By Jerry Francis
The century-old mining town of Papan, which was recently featured in a TV series of the town’s own World War II heroine, Sybil Kathigasu, hangs on the price of tin. It is like a “barometer”: each time the price goes up, there is talk of relocating the town.
This has been going on for the past three decades, the reason being that the town is sitting on an untapped rich alluvial tin ore deposit, while all around it had been mined. The deposit is estimated to be worth millions of Ringgit.
In fact, Papan is not the only town in the Kinta Valley which is said to be sitting on a “pot of gold”, most of the mining towns do too. Among them are Gopeng and Kampar. Even underneath Ipoh Padang is believed to be rich with tin ore – a testimony of the once richest alluvial tin field in the world.
Had it not been for the collapse of the tin mining industry following the drop of tin price in 1985, the town would have been relocated and the area mined, and Papan – situated about 20 km west of Ipoh – would have been swept away by the tin sludge.
Actually, preparations to relocate Papan were already made in late 70s by a mining company, which owned much of the land, and in 1977, about 60 households were relocated to Kampung Papan Baru, along the old Ipoh-Lumut main road near Pusing. But, the drop in tin price caused the plan to be deferred. Since then the town has gradually turned into a sleepy hollow as its future hangs on the price of tin.
Renewed Interest as Tin Price Picks Up
Now with the price of the metal picking up, there is renewed interest in the revival of tin mining in Perak and there may be another round of talks on relocating Papan.
Already, prospecting of tin ore deposits in the state has started and new tin mines have started to operate in Upper Perak and the coastal areas.
Old residents of the town, most of whom are retired mining workers, are used to such talks. “Actually, we are not worried by talks of relocation anymore,” commented a slim elderly man (who wanted to be known only as Ah Chong) when met in the almost deserted town. He claimed to be a former gravel pump operator.
Adjoining the town is a village, comprised of wooden and zinc houses with some old abandoned mining equipment among them.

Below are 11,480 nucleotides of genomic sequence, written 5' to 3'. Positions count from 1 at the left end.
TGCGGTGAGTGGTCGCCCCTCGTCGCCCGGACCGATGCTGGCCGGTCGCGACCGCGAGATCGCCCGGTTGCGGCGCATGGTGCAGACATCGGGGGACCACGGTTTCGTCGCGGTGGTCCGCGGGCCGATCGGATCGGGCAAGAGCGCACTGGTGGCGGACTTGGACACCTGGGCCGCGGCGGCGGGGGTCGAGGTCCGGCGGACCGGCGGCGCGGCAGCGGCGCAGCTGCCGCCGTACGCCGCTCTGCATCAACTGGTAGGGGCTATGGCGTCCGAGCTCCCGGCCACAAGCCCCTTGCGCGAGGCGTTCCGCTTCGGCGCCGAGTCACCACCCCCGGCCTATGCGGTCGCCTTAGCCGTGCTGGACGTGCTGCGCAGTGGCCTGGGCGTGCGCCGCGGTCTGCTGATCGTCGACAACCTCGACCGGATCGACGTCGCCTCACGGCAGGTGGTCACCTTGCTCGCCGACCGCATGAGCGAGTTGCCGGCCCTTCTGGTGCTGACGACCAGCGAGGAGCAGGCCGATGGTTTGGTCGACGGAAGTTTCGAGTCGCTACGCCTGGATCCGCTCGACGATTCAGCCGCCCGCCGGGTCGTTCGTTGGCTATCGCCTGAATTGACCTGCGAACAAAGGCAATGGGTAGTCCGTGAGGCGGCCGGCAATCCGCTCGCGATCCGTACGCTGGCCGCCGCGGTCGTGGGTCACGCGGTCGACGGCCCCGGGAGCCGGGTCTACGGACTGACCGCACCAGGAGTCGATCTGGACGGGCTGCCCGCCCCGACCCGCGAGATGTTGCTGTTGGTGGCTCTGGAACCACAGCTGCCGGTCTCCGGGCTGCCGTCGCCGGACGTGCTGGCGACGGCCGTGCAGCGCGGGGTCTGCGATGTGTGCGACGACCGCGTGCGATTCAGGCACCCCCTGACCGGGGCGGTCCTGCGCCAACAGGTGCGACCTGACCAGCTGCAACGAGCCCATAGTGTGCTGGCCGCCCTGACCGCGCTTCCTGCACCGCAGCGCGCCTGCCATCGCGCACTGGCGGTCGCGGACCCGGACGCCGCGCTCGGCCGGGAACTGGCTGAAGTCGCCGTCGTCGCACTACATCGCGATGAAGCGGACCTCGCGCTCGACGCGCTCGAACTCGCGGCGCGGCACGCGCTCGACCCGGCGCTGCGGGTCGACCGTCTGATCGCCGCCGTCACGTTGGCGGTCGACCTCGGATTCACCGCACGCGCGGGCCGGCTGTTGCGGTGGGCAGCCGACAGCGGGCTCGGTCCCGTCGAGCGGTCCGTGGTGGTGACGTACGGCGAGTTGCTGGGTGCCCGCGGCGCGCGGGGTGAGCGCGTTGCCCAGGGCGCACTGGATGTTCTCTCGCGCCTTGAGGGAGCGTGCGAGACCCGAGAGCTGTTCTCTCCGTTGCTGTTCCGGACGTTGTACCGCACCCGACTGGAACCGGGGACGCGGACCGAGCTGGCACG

Revival Not Conducive
According to mining sources, the escalating cost of operation and the shortage of skilled mining workers have not created a conducive atmosphere for the revival of tin mining in the state.
As mine after mine gradually ceased operations following the collapse of the tin mining industry after 1985, most former mining workers went abroad or found other jobs since losing their employment. As a result, miners do not have the confidence or willingness to take the risk to mine the town.
Papan Owes Its Fame to War Heroine
As the heroine of the Japanese Occupation, Sybil Kathigasu, once lived on the Main Street of Papan, the town had become well-known through books written by her as well as others about her exploits, and a TV-series was shot on location.
It was from one of the two rows of concrete double-storey shop-houses during the Japanese Occupation that Sybil ran a clinic with physician husband, Dr. A.C. Kathigasu. They gave medical aid to the Malayan People Anti-Japanese Army (MPAJA) and Force 136 operatives, who were hiding in the hills behind Papan.
Arrested and tortured by the Japanese, she eventually died from the wounds suffered as a prisoner of war. Sybil, a Eurasian, was the only Malayan woman ever awarded the George Medal for bravery.
Therefore, Papan is known by many, not as a historical mining town but because of Sybil’s story.
Heyday and Racial Harmony
Since as far back as the mid 19th century, Papan has been an example of how different races could mingle and live and work in harmony. It was a lumber settlement of Mandailing and Chinese.
Mandailings from West Sumatra came to Papan after the Klang War, and settled in late 1870s and early 1880s, after their leader, Raja Asal was awarded mining rights to the land and later the penghulu-ship.
Papan became the administrative centre for Kinta Valley’s tin-mining activities and in its heyday had a population of 38,000.
Due to the abundant alluvial tin and with 13 mines in operation, Papan grew rich. Streets were laid out by the 1890s and, by the turn of the 20th century, the main street had more than 100 shop-houses and public buildings. The Papan mosque was completed in 1888, built in the character of the mosques in Mandailing with a large timber hall and a double-tiered roof.
The mosque still stands today, next to the Istana Raja Bilah – the residence of Raja Asal, which was built in 1896.
Rich Heritage Neglected
Although, there have been numerous calls from the public to preserve Papan as a historical site and turn Istana Raja Bilah into a museum, it is sad that, despite its rich heritage, Papan has been neglected.
In late 1991, the Museum and State Religious Departments stepped in to lay claim to the town’s historical sites, namely, Istana Raja Bilah, the mosque and its Muslim cemetery.
The Museum Department indicated in 1992 that it had plans to restore the historical sites. Since then, the buildings have become further dilapidated and filled with overgrown bushes.
It is yet another project, which failed to take off in Perak. All talks of preserving the buildings have been just that, talk.
Therefore, Papan remains uninteresting and unnoticed by most visitors to the state. Even the residents in Ipoh do not bother to visit the town or know where it is located.
Perhaps, the screening of the movie on the life of Sybil will generate some curiosity from among Malaysians to visit the historical town, which has the potential of becoming a tourist attraction and be listed as a “must visit” pioneer mining town in any tour itinerary of the City That Tin Built. However, first the town and its historical buildings need to be spruced up.